TypeFamilies vs. FunctionalDependencies & type-level recursion

Dan Doel dan.doel at gmail.com
Tue Jun 14 18:31:47 CEST 2011

Sorry about the double send, David. I forgot to switch to reply-all in
the gmail interface.

On Tue, Jun 14, 2011 at 11:49 AM,
<dm-list-haskell-prime at scs.stanford.edu> wrote:
> You absolutely still can use FunctionalDependencies to determine type
> equality in GHC 7.  For example, I just verified the code below with
> GHC 7.02:
> *Main> typeEq True False
> HTrue
> *Main> typeEq (1 :: Int) (2 :: Int)
> HTrue
> *Main> typeEq (1 :: Int) False
> HFalse
> As always, you have to make sure one of the overlapping instances is
> more specific than the other, which you can do by substituting a
> parameter c for HFalse in the false case and fixing c to HFalse using
> another class like TypeCast in the context.  (As contexts play no role
> in instance selection, they don't make the instance any more
> specific.)
> While I don't have convenient access to GHC 6 right this second, I'm
> pretty sure there has been no change for a while, as the HList paper
> discussed this topic in 2004.

Okay. I don't really write a lot of code like this, so maybe I missed
the quirks.

In that case, HList has been relying on broken behavior of fundeps for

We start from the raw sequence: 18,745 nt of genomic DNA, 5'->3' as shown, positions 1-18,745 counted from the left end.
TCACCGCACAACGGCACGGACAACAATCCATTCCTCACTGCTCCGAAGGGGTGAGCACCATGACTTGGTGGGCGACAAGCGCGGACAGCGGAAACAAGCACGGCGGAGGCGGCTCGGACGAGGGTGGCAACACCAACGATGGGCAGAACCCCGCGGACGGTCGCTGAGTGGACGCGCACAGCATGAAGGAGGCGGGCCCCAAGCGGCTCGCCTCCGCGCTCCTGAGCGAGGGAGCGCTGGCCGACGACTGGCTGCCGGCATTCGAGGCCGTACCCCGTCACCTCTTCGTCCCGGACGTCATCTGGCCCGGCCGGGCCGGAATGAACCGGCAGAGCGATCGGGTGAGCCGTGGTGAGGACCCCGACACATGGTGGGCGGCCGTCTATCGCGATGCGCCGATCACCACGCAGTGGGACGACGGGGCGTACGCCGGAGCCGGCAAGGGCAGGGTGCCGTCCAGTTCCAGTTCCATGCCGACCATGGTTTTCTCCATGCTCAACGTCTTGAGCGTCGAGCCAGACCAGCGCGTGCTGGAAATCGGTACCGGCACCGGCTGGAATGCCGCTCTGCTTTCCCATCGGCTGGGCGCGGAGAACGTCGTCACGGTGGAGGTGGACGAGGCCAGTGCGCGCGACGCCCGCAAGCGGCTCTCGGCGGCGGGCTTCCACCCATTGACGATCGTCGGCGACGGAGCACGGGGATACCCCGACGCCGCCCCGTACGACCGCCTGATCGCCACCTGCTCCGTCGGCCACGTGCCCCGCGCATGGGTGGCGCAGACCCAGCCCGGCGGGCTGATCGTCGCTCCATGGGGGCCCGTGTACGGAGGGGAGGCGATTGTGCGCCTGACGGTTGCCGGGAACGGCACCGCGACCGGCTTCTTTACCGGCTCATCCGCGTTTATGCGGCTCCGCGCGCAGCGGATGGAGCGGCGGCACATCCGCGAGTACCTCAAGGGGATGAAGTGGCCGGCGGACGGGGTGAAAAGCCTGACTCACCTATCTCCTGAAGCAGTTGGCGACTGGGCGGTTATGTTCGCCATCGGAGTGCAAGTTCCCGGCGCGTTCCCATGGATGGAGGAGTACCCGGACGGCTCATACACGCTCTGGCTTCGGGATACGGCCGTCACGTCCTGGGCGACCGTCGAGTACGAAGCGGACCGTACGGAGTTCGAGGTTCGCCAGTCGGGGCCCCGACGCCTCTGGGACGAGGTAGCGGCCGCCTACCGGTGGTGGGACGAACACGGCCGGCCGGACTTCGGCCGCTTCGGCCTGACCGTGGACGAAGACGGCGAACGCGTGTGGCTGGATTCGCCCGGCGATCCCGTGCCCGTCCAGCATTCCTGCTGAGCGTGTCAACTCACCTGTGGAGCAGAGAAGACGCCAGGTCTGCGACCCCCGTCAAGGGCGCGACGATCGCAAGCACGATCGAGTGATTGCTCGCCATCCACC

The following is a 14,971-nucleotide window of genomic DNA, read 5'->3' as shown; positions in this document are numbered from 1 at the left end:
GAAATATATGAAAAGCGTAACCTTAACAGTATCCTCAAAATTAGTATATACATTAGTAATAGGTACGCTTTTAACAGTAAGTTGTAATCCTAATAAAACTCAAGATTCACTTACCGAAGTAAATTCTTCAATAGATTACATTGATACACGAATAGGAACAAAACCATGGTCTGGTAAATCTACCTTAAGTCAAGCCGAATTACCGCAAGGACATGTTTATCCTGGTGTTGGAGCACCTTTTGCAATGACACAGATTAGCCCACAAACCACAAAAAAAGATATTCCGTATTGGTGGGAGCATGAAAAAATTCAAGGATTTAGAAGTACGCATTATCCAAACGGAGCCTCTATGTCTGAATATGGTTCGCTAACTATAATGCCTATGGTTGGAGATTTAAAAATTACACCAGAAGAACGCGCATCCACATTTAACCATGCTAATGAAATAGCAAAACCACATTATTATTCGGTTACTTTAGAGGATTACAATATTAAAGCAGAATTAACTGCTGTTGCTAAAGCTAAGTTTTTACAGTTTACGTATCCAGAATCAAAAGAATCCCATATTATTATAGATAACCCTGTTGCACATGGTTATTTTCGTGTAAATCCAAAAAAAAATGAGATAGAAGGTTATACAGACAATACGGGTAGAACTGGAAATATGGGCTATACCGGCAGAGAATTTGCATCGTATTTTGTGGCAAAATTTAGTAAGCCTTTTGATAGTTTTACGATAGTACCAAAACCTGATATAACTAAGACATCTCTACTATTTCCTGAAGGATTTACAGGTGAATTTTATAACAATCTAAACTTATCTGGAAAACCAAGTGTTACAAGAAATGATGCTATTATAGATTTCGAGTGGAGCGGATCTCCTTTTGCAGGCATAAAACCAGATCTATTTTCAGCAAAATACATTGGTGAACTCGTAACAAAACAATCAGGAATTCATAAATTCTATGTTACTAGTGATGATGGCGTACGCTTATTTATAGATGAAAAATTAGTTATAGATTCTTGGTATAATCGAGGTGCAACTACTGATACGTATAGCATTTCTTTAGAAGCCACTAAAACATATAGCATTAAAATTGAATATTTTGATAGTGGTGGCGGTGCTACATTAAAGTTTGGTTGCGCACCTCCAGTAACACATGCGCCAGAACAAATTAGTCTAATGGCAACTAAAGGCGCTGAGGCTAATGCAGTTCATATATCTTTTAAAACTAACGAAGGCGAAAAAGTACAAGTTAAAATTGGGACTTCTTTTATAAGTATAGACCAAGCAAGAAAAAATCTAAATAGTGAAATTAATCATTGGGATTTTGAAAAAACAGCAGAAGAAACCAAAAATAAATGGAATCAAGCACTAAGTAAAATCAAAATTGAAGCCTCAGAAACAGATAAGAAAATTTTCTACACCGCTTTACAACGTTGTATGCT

7 years. :) Because the instance:

   instance TypeEq a b c

violates the functional dependency, by declaring:

   instance TypeEq Int Int Int
   instance TypeEq Int Int Char
   instance TypeEq Int Int Double
   instance TypeEq Int Char Int
   instance TypeEq Int Char Char

and adding the constraint doesn't actually affect which instances are
being declared, it just adds a constraint requirement for when any of
the instances are used. It appears I was wrong, though. GHC doesn't
actually fix the instance for such fundeps, and the following compiles
and runs fine:

   class C a b | a -> b where
     foo :: a -> b
     foo = error "Yo dawg."

   instance C a b where

   bar :: Int
   bar = foo "x"

   baz :: Char
   baz = foo "x"

so we're using an instance C String Int and an instance C String Char
despite the fact that there's a functional dependency from the first
argument to the second.

-- Dan

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